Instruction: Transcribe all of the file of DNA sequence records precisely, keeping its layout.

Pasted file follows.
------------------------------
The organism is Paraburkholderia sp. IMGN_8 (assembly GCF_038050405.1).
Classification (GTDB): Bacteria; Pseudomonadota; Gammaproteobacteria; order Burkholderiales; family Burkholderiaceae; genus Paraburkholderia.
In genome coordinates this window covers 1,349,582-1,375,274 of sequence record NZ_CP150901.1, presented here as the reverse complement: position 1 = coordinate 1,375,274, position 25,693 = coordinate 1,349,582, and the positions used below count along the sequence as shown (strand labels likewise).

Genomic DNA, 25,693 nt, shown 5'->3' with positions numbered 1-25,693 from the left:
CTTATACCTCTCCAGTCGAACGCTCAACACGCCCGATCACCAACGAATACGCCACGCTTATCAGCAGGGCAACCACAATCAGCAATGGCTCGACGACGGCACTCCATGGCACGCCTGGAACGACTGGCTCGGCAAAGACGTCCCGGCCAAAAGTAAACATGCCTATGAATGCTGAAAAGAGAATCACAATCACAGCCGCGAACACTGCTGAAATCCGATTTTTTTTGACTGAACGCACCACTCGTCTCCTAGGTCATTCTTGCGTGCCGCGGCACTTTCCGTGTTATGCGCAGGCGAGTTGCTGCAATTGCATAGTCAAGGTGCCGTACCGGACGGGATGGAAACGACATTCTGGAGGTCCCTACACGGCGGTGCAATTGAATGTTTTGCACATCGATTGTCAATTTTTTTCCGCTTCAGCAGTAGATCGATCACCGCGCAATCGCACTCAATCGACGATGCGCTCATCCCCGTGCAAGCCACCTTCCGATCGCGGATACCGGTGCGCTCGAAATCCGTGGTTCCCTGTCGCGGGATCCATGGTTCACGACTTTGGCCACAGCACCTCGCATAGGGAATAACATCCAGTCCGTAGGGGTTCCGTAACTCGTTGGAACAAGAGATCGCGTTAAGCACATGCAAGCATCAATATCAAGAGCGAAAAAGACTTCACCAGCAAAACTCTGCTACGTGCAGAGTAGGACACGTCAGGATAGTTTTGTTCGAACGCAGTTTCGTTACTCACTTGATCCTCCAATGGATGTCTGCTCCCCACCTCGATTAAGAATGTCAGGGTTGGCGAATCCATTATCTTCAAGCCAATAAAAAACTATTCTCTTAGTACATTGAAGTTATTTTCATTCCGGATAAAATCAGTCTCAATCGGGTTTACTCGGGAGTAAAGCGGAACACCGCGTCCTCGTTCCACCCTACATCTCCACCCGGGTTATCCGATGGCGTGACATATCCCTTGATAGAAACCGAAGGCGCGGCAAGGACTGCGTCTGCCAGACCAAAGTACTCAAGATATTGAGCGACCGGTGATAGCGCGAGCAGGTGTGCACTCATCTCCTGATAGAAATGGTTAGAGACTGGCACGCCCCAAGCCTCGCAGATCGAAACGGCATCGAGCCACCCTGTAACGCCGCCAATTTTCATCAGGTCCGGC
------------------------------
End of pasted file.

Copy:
The organism is Paraburkholderia sp. IMGN_8 (assembly GCF_038050405.1).
Classification (GTDB): Bacteria; Pseudomonadota; Gammaproteobacteria; order Burkholderiales; family Burkholderiaceae; genus Paraburkholderia.
In genome coordinates this window covers 1,349,582-1,375,274 of sequence record NZ_CP150901.1, presented here as the reverse complement: position 1 = coordinate 1,375,274, position 25,693 = coordinate 1,349,582, and the positions used below count along the sequence as shown (strand labels likewise).

Genomic DNA, 25,693 nt, shown 5'->3' with positions numbered 1-25,693 from the left:
CTTATACCTCTCCAGTCGAACGCTCAACACGCCCGATCACCAACGAATACGCCACGCTTATCAGCAGGGCAACCACAATCAGCAATGGCTCGACGACGGCACTCCATGGCACGCCTGGAACGACTGGCTCGGCAAAGACGTCCCGGCCAAAAGTAAACATGCCTATGAATGCTGAAAAGAGAATCACAATCACAGCCGCGAACACTGCTGAAATCCGATTTTTTTTGACTGAACGCACCACTCGTCTCCTAGGTCATTCTTGCGTGCCGCGGCACTTTCCGTGTTATGCGCAGGCGAGTTGCTGCAATTGCATAGTCAAGGTGCCGTACCGGACGGGATGGAAACGACATTCTGGAGGTCCCTACACGGCGGTGCAATTGAATGTTTTGCACATCGATTGTCAATTTTTTTCCGCTTCAGCAGTAGATCGATCACCGCGCAATCGCACTCAATCGACGATGCGCTCATCCCCGTGCAAGCCACCTTCCGATCGCGGATACCGGTGCGCTCGAAATCCGTGGTTCCCTGTCGCGGGATCCATGGTTCACGACTTTGGCCACAGCACCTCGCATAGGGAATAACATCCAGTCCGTAGGGGTTCCGTAACTCGTTGGAACAAGAGATCGCGTTAAGCACATGCAAGCATCAATATCAAGAGCGAAAAAGACTTCACCAGCAAAACTCTGCTACGTGCAGAGTAGGACACGTCAGGATAGTTTTGTTCGAACGCAGTTTCGTTACTCACTTGATCCTCCAATGGATGTCTGCTCCCCACCTCGATTAAGAATGTCAGGGTTGGCGAATCCATTATCTTCAAGCCAATAAAAAACTATTCTCTTAGTACATTGAAGTTATTTTCATTCCGGATAAAATCAGTCTCAATCGGGTTTACTCGGGAGTAAAGCGGAACACCGCGTCCTCGTTCCACCCTACATCTCCACCCGGGTTATCCGATGGCGTGACATATCCCTTGATAGAAACCGAAGGCGCGGCAAGGACTGCGTCTGCCAGACCAAAGTACTCAAGATATTGAGCGACCGGTGATAGCGCGAGCAGGTGTGCACTCATCTCCTGATAGAAATGGTTAGAGACTGGCACGCCCCAAGCCTCGCAGATCGAAACGGCATCGAGCCACCCTGTAACGCCGCCAATTTTCATCAGGTCCGGC